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  • Incarcerated Model Builder

    Here's an interesting story of a "model prisoner" in a Maryland prison.
    He does some pretty impressive work, given the limitations on tools and materials that he has to work with.
    ...of course he does have lots of time to devote to it.

    https://www.farmcollector.com/commun...6ECAE0A61DDF9F
    Lynn (Huntsville, AL)

  • #2
    A true modeler, is somebody who makes miniatures from NOTHING, which this person is actually doing, bloody wonderfull creations he makes too.

    Now all those persons (fools) who consider themselves a modeler, when all they do is ASSEMBLE numbered bits of pre-formed plastic, should hang their collective heads in shame, to try and call themselves something they are not.

    It kinds of 'degenerates' the name of MODELER by these pathetic plastic assemblers, using that name.

    Rant over and I'll go put on me flack jacket and hide from the forthcoming $hit storm. :-)

    Comment


    • #3
      He must have access to materials, machinery, etc. If you have to be in prison, this might be a good one to be in.
      I seldom do anything within the scope of logical reason and calculated cost/benefit, etc- I'm following my passion-

      Comment


      • #4
        Buying his supper at the commissary, heating it in the microwave ?

        Sarge41

        Comment


        • #5
          If you read the article, you will see that his materials are mostly scrap cardboard, and his tools are items like pins and pencils, using glue and non-oil based paints. Prisons allow only limited items for obvious reasons.
          http://pauleschoen.com/pix/PM08_P76_P54.png
          Paul , P S Technology, Inc. and MrTibbs
          USA Maryland 21030

          Comment


          • #6
            I try VERY hard to encourage model makers of all levels. Those building from kits, plastic, or metal, deserve every encouragement and some help if necessary.
            Many of them will want to go further than kit building once they know the satisfaction of being able to completing a few projects.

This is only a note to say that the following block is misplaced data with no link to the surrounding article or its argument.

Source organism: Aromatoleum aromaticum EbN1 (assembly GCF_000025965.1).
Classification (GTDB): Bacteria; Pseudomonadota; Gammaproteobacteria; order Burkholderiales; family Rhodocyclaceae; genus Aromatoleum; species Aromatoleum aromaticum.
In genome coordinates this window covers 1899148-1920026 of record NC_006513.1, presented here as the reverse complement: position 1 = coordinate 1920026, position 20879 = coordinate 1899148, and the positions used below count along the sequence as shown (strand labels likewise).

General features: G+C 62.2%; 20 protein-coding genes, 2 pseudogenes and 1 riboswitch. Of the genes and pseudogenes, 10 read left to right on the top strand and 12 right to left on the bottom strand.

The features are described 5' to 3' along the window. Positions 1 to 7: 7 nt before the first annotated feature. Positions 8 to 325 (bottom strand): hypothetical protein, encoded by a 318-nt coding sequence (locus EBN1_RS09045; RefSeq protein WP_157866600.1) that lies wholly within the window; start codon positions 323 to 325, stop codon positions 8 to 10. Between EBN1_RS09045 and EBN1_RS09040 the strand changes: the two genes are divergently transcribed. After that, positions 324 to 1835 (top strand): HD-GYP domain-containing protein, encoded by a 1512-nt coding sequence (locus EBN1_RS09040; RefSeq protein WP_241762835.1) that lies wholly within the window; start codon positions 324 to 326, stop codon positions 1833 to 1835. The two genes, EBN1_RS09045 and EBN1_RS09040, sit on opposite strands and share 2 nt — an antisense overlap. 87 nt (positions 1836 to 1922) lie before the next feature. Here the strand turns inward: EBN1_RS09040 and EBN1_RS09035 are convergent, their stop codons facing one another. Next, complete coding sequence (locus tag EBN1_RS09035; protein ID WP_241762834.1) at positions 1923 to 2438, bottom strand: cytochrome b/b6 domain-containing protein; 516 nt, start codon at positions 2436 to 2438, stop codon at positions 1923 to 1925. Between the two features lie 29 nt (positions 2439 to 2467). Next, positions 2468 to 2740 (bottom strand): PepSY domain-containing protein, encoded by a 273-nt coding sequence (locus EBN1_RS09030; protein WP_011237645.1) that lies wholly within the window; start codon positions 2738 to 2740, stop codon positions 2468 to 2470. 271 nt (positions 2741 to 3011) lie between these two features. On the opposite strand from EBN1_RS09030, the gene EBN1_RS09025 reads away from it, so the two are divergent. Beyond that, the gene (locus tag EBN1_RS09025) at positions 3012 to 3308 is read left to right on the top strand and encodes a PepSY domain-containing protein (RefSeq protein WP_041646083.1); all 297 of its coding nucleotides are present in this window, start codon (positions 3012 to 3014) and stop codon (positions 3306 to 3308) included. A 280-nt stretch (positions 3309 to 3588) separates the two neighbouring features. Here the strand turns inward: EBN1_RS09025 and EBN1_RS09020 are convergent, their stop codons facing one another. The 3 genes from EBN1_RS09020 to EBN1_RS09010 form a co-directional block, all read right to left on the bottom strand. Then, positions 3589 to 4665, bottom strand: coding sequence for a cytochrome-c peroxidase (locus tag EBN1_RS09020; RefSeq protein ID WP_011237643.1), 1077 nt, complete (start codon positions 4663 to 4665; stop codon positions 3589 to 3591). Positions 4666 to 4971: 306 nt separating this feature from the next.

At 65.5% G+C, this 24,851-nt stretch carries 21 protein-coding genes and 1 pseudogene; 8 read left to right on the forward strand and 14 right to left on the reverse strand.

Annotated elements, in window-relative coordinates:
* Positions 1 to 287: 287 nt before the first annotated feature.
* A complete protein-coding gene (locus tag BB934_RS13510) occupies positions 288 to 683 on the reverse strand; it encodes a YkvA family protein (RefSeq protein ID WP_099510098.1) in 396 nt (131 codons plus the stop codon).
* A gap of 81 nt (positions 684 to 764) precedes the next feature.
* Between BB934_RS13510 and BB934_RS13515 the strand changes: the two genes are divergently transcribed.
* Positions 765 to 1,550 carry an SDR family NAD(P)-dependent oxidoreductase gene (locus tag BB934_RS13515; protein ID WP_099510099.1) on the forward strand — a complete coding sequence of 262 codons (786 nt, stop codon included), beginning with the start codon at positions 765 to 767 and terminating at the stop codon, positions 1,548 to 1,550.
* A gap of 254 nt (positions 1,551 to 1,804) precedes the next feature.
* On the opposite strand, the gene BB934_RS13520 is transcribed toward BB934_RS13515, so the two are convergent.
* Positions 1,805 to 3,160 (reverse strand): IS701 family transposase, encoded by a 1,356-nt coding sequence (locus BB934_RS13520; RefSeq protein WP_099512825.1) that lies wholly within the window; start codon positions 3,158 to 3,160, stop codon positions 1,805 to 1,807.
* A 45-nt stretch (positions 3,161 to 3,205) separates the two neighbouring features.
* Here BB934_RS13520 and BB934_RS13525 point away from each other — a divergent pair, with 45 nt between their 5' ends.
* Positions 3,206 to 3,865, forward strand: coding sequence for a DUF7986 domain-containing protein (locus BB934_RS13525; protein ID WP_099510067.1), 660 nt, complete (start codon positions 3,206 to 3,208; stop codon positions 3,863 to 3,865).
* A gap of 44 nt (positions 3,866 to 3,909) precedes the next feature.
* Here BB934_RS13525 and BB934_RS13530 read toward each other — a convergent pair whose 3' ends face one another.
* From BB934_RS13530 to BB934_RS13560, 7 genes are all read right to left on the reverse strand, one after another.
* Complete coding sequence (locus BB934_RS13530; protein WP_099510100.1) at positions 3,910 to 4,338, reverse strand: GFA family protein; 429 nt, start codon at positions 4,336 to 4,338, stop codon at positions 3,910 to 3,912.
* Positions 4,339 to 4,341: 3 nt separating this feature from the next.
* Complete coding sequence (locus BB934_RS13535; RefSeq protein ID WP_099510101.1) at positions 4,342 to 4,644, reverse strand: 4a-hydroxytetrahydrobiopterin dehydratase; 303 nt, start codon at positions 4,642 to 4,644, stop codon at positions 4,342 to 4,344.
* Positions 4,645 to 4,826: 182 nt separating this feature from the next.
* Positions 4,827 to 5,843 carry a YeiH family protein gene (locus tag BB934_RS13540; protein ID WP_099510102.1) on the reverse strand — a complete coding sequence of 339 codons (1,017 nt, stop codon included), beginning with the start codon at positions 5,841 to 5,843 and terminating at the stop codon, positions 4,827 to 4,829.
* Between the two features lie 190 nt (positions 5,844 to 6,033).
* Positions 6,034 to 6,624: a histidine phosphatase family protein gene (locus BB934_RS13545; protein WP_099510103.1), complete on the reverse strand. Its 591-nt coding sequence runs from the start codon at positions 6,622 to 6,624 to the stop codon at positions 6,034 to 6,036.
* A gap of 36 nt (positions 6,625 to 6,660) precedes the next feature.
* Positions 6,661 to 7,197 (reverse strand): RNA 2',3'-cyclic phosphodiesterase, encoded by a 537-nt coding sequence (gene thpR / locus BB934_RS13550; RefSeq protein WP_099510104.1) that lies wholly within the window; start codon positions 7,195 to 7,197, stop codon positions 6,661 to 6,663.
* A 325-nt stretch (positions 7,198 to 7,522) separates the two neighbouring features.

Assembling a kit correctly is a great beginning in our hobby.
            I started with Meccano, and got a lot of encouragement from some adults. I had 00 gauge trains and built many plastic buildings to help make scenery.
            I now, some 60 yrs later, have an extensive workshop,a house full of working steam models( Some I have built, some I have bought) and I am still , in some ways , a beginner.
            I owe my success in the hobby, to the encouragement of others.
            Regards David Powell.

            Comment


            • #7
              PStechPaul, has got it ------- and he sure does a bloody good job with an absolute minimum of tooling.

              Jail aint got no hobby shop just around the corner past the mess hall, he has to use his mind and his hands, which he does exceedingly well.

              I will put him into the 'expert modellers class', good on him, it's sure helping him doing his time in a good productive way.

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              • #8
                Originally posted by greenie View Post
                ...Now all those persons (fools) who consider themselves a modeler, when all they do is ASSEMBLE numbered bits of pre-formed plastic, should hang their collective heads in shame, to try and call themselves something they are not.

                It kinds of 'degenerates' the name of MODELER by these pathetic plastic assemblers, using that name.

                Rant over and I'll go put on me flack jacket and hide from the forthcoming $hit storm. :-)
                Wow, I think you're going to want a full bomb disposal suit...

                Location: Northern WI

                Comment


                • #9
                  I will add that there are a few people who annoy me to the point of frenzy.